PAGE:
eco friendly home

You’ve got your reusable stainless-steel straw, you’ve perfected your composting game, and now you’re ready to tackle an aspect of sustainability that’s a little little larger.

For many of us (especially these days), our homes are where we spend most of our time. Not only does this lead to stir-craziness, but for those of us living in the U.S., housing accounts for more than 33% of our total individual emissions—higher than transportation, services, food, and clothing. 

We’ll leave you with that thought while we present you with some top tips for an eco-friendly home on a budget. 

What Kind of Eco-Friendly Home Do You Need?

Let’s start out with the fact that we’re all in different situations and our housing needs will vary significantly across the board. That said, we’ll try to accommodate most situations by discussing eco-friendly home tips for people building a new home or retrofitting an old home. 

If you’re building a new home, location is one of the most important considerations to make. Many of the tips we’ll touch on later will depend on your location (water, energy efficiency, etc.). Be sure to choose a site that suits your needs (i.e. trees for shade, access to natural water) and is also close enough to the destinations you’ll commonly access (school, shopping, groceries, hospital, etc.).

Unless you have plans to live off-grid (and the capabilities to do so), you’ll want to consider convenience at least a little. Cutting your housing footprint is great, increasing your transportation footprint? Not so much.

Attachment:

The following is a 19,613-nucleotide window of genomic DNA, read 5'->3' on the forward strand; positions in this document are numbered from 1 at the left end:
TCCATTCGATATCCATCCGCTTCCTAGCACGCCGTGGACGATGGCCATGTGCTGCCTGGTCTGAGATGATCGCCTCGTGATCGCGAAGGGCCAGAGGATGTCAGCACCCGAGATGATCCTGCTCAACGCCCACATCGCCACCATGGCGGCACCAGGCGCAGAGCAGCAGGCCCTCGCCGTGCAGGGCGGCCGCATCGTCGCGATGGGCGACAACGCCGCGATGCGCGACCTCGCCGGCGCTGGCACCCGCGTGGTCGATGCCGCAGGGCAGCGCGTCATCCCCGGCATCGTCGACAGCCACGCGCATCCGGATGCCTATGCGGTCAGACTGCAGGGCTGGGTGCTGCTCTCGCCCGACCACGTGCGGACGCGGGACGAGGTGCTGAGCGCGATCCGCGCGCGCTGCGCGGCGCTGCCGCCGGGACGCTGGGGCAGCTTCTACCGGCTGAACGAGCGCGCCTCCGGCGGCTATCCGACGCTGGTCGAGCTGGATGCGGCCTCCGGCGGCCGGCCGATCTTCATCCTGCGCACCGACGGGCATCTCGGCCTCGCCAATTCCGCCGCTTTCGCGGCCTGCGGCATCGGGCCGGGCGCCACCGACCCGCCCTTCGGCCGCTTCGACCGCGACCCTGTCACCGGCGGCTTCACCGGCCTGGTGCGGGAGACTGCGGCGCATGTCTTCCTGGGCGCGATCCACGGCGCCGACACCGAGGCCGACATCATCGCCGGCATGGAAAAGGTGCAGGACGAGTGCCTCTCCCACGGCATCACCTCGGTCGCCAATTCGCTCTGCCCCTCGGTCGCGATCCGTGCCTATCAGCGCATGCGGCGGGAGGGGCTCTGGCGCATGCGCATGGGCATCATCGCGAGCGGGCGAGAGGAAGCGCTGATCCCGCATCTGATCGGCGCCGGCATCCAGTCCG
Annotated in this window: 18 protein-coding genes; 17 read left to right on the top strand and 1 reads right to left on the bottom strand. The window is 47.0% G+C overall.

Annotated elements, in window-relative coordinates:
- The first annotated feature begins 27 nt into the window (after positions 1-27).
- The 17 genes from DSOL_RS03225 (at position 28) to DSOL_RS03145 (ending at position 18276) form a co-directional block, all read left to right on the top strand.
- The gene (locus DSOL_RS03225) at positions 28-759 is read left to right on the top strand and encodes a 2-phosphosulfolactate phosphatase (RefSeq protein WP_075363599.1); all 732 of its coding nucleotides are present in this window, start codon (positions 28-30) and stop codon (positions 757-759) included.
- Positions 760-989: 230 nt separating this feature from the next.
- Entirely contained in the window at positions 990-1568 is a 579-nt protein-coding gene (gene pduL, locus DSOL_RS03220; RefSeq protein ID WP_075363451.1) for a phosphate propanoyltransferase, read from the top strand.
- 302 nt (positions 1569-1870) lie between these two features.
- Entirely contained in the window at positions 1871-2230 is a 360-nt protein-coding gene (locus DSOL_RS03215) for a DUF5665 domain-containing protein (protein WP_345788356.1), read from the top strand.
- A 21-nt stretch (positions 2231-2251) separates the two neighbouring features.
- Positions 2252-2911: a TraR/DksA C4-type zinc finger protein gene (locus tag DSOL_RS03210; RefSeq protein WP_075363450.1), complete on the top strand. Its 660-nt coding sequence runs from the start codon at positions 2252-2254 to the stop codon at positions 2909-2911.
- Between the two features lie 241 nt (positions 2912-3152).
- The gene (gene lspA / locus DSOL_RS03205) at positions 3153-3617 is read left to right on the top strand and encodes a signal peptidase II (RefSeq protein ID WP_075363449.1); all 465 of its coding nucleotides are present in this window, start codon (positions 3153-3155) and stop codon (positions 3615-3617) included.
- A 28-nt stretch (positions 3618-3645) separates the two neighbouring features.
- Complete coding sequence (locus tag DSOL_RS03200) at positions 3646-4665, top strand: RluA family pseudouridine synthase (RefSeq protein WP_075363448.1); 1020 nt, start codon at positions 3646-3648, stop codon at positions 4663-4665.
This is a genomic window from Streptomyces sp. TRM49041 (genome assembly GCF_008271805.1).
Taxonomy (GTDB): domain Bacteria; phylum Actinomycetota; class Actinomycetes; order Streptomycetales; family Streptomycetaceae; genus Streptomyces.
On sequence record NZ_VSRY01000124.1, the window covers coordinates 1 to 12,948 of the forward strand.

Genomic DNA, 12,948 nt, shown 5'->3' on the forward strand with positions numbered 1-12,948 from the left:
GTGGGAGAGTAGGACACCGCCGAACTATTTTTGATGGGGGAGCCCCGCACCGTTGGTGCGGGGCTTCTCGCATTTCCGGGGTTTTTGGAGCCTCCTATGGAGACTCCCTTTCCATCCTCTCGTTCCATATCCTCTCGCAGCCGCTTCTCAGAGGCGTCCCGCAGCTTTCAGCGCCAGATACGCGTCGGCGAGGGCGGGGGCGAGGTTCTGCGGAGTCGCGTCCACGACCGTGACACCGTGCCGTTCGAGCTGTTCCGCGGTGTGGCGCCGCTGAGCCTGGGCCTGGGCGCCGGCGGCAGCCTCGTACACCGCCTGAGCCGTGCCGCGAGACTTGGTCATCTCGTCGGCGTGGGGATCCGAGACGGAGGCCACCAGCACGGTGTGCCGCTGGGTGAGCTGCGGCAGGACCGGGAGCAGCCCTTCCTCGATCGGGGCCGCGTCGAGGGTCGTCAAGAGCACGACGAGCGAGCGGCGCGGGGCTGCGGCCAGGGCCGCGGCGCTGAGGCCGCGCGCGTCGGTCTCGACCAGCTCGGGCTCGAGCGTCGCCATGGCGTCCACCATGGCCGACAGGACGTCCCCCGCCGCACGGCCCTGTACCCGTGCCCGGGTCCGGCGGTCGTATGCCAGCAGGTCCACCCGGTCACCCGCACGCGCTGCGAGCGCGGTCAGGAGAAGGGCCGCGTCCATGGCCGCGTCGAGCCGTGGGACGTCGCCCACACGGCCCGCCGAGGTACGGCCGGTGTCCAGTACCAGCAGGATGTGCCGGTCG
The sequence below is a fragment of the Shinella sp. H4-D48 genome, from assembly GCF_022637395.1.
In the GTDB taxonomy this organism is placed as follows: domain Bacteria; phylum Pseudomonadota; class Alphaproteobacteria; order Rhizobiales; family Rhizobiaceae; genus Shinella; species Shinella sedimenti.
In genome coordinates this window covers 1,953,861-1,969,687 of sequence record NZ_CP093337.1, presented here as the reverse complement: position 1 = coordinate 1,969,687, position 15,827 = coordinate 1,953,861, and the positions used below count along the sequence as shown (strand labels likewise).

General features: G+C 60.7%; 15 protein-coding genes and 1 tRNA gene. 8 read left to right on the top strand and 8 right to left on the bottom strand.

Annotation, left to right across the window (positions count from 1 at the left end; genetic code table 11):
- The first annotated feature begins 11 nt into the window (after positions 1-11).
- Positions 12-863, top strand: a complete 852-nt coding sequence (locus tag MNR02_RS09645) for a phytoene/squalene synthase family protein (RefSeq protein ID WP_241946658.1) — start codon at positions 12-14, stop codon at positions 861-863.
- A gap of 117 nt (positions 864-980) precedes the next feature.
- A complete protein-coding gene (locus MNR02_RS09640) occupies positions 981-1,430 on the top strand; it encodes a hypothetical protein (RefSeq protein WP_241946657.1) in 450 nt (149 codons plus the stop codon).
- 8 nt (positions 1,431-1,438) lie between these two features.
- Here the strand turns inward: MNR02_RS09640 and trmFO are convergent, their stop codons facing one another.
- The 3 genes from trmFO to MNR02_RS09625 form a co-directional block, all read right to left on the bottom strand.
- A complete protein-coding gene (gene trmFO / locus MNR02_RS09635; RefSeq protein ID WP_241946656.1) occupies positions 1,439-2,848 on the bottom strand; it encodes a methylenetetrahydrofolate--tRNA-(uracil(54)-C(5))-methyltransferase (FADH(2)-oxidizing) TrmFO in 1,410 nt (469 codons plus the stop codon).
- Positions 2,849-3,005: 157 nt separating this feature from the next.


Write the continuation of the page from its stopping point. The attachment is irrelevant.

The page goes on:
Then we get to perhaps the biggest determining factor: budget. Determine one and be prepared to be a little flexible with it—especially if you’re doing a new build.

Fortunately though, there are several eco-friendly home improvements/build tips that can satisfy even the lowest of budgets.   

Know Your Home’s Weak Points

Regardless of if you’re building a new home, currently living in a modern apartment, or living in a home that existed long before you did, there will definitely be some weak points that can be easily addressed. 

These include:

  • Draughty windows
  • Old appliances
  • A less-than-optimal electrical systems
  • Leaky doors, walls, or roof
  • A site that doesn’t cool in the summer/warm in the winter

Doing an energy audit—or hiring a professional to take care of it for you—can help you find some of the low-hanging fruit to address before you get on to some of the other stuff. 

And plenty of low-hanging fruit there is! According to Energy Star, 20% of the energy used to heat or cool a home escapes right away through windows or doors. 

eco friendly home windows

Some small and super-affordable tips and tricks can help to minimize this number: DIY door snakes can help address leaky doors, window plastic or window shrink can help with older windows, or window caulk (or even tape) can help seal leaky cracks. 

If you’ve got the budget for it, a smart thermostat is another great thing to consider. It’ll allow for flexible temperature scheduling and remote access, and will save on HVAC energy needs. We like this one, from Emerson. (Psst, in many states you can get a significant rebate by purchasing one!)

If you’ve got a higher budget, you can also consider a Sense Energy Monitor. It evaluates your energy usage trends by day, week, and month and gives you a target for improvement. Not only will this save you money over time, but it will also help our planet! 

Look for Recycled or Salvaged Materials

Regardless if you’re building a new home or finally replacing those ancient windows and upgrading to new cabinetry, it’s a good idea to check out recycled or salvaged materials first.

Here are a few places to look:

  • Freecycle: Most cities have “groups” where people advertise products they’re getting rid of—and everything’s free! 
  • Craigslist: This is a great place to find bricks, cabinetry, lumber, roofing, and more (some can even be found in the “free” section)